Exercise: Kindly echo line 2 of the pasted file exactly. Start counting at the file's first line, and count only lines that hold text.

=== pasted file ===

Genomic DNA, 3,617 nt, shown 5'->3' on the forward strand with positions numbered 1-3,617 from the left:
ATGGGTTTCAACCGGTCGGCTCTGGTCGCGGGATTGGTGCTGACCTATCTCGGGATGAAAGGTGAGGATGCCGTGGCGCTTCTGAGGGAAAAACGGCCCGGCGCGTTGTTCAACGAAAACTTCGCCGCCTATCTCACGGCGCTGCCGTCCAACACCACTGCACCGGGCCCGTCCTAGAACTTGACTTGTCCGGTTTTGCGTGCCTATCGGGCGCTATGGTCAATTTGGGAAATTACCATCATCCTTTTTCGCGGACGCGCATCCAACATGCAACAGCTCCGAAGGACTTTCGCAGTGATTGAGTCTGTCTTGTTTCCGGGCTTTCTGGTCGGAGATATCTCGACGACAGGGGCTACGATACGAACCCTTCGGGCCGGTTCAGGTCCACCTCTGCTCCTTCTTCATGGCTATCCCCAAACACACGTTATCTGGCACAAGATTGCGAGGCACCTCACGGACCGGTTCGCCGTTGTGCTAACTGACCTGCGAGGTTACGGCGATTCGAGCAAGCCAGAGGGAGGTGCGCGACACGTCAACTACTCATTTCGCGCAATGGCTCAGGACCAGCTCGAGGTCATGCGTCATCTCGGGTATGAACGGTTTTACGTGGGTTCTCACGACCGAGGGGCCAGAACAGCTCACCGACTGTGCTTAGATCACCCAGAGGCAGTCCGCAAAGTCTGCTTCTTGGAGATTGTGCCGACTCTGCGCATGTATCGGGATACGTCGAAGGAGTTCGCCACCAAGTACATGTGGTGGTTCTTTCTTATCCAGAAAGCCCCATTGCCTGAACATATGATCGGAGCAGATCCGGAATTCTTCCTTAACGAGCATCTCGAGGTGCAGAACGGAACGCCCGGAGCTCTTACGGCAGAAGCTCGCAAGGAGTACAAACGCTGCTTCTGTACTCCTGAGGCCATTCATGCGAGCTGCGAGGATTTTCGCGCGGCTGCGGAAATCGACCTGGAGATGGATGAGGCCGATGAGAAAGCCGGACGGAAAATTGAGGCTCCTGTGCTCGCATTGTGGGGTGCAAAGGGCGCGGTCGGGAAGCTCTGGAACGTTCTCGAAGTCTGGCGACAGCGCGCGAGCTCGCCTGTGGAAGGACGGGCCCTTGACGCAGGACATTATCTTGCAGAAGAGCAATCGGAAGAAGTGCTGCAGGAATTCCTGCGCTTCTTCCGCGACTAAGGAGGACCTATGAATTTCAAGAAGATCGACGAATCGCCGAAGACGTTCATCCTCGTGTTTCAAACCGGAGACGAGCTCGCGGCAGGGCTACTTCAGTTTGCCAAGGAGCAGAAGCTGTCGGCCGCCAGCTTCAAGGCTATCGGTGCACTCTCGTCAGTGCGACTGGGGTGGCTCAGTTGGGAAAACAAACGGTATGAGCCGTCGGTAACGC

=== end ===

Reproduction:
ATGGGTTTCAACCGGTCGGCTCTGGTCGCGGGATTGGTGCTGACCTATCTCGGGATGAAAGGTGAGGATGCCGTGGCGCTTCTGAGGGAAAAACGGCCCGGCGCGTTGTTCAACGAAAACTTCGCCGCCTATCTCACGGCGCTGCCGTCCAACACCACTGCACCGGGCCCGTCCTAGAACTTGACTTGTCCGGTTTTGCGTGCCTATCGGGCGCTATGGTCAATTTGGGAAATTACCATCATCCTTTTTCGCGGACGCGCATCCAACATGCAACAGCTCCGAAGGACTTTCGCAGTGATTGAGTCTGTCTTGTTTCCGGGCTTTCTGGTCGGAGATATCTCGACGACAGGGGCTACGATACGAACCCTTCGGGCCGGTTCAGGTCCACCTCTGCTCCTTCTTCATGGCTATCCCCAAACACACGTTATCTGGCACAAGATTGCGAGGCACCTCACGGACCGGTTCGCCGTTGTGCTAACTGACCTGCGAGGTTACGGCGATTCGAGCAAGCCAGAGGGAGGTGCGCGACACGTCAACTACTCATTTCGCGCAATGGCTCAGGACCAGCTCGAGGTCATGCGTCATCTCGGGTATGAACGGTTTTACGTGGGTTCTCACGACCGAGGGGCCAGAACAGCTCACCGACTGTGCTTAGATCACCCAGAGGCAGTCCGCAAAGTCTGCTTCTTGGAGATTGTGCCGACTCTGCGCATGTATCGGGATACGTCGAAGGAGTTCGCCACCAAGTACATGTGGTGGTTCTTTCTTATCCAGAAAGCCCCATTGCCTGAACATATGATCGGAGCAGATCCGGAATTCTTCCTTAACGAGCATCTCGAGGTGCAGAACGGAACGCCCGGAGCTCTTACGGCAGAAGCTCGCAAGGAGTACAAACGCTGCTTCTGTACTCCTGAGGCCATTCATGCGAGCTGCGAGGATTTTCGCGCGGCTGCGGAAATCGACCTGGAGATGGATGAGGCCGATGAGAAAGCCGGACGGAAAATTGAGGCTCCTGTGCTCGCATTGTGGGGTGCAAAGGGCGCGGTCGGGAAGCTCTGGAACGTTCTCGAAGTCTGGCGACAGCGCGCGAGCTCGCCTGTGGAAGGACGGGCCCTTGACGCAGGACATTATCTTGCAGAAGAGCAATCGGAAGAAGTGCTGCAGGAATTCCTGCGCTTCTTCCGCGACTAAGGAGGACCTATGAATTTCAAGAAGATCGACGAATCGCCGAAGACGTTCATCCTCGTGTTTCAAACCGGAGACGAGCTCGCGGCAGGGCTACTTCAGTTTGCCAAGGAGCAGAAGCTGTCGGCCGCCAGCTTCAAGGCTATCGGTGCACTCTCGTCAGTGCGACTGGGGTGGCTCAGTTGGGAAAACAAACGGTATGAGCCGTCGGTAACGC